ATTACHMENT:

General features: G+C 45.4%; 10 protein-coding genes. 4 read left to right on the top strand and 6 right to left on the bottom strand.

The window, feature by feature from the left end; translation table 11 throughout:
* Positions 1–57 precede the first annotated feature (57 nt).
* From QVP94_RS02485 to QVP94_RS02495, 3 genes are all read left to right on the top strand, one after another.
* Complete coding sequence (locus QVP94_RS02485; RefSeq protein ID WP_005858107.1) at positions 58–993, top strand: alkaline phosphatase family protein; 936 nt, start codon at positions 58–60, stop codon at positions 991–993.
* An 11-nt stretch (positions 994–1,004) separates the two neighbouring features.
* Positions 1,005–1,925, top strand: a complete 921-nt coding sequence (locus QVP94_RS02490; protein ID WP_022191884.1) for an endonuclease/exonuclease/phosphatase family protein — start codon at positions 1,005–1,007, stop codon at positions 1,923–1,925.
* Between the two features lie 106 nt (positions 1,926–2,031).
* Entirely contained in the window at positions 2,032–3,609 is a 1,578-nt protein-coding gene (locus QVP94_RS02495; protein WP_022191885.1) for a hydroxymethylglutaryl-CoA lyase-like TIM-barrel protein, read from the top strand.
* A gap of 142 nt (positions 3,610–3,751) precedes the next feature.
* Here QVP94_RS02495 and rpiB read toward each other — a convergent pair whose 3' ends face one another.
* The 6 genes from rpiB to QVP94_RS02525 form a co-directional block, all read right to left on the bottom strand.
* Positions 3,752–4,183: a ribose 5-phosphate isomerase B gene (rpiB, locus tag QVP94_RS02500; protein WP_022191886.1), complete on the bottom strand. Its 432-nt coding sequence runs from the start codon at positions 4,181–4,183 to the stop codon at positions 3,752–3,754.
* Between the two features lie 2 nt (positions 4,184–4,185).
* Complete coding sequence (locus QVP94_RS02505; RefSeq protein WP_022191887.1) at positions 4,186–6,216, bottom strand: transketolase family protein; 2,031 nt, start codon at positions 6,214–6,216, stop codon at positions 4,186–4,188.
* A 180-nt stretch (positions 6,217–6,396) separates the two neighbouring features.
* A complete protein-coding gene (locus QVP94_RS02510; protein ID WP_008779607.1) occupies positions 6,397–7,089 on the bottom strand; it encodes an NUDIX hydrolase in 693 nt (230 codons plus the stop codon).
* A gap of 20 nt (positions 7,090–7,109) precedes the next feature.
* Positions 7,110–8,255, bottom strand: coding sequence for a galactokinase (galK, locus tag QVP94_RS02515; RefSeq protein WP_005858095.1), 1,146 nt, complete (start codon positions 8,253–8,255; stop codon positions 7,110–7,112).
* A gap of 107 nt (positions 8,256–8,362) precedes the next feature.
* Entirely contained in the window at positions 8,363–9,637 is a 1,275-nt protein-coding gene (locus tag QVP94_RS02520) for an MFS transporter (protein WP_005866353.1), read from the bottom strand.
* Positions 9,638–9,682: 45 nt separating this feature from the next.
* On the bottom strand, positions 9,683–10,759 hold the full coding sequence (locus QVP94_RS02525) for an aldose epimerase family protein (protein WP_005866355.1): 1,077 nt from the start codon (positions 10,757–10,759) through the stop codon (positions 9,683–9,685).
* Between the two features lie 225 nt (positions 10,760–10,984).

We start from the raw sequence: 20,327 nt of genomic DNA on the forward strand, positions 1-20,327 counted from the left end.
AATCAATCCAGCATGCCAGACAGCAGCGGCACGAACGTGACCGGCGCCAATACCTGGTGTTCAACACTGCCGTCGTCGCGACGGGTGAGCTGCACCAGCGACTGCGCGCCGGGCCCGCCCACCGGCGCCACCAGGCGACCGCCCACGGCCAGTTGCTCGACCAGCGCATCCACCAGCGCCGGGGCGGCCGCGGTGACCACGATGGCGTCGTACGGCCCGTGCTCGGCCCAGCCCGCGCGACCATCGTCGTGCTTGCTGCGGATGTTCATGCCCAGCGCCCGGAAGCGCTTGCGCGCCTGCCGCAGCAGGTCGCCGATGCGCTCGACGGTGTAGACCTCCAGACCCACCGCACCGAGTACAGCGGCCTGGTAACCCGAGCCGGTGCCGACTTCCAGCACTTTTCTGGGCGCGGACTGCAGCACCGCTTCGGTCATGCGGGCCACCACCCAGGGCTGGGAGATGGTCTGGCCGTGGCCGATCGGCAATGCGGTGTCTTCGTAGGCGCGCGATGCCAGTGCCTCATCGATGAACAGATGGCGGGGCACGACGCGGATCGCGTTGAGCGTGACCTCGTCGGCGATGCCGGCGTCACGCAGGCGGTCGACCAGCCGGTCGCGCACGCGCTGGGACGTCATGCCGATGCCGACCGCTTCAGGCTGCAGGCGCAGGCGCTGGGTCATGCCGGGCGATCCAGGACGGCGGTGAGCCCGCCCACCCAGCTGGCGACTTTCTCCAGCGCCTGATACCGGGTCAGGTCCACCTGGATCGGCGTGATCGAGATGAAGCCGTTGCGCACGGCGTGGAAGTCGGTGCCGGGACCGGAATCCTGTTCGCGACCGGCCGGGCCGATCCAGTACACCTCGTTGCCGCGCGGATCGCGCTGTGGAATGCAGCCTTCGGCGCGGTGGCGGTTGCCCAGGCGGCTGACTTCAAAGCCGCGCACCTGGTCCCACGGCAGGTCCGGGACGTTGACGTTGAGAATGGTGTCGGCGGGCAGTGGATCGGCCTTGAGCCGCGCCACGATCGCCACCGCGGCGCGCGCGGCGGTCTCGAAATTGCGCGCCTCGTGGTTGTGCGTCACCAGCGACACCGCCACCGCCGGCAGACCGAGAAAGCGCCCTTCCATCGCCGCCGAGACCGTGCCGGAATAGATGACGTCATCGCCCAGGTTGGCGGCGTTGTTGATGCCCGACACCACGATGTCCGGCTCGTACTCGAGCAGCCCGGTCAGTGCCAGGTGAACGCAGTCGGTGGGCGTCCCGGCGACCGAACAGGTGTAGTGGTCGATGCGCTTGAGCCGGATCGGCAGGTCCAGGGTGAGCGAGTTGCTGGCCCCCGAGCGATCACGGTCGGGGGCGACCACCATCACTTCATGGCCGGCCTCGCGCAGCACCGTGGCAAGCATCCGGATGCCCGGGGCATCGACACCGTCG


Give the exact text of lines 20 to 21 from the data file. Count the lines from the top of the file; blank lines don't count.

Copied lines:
* A gap of 107 nt (positions 8,256–8,362) precedes the next feature.
* Entirely contained in the window at positions 8,363–9,637 is a 1,275-nt protein-coding gene (locus tag QVP94_RS02520) for an MFS transporter (protein WP_005866353.1), read from the bottom strand.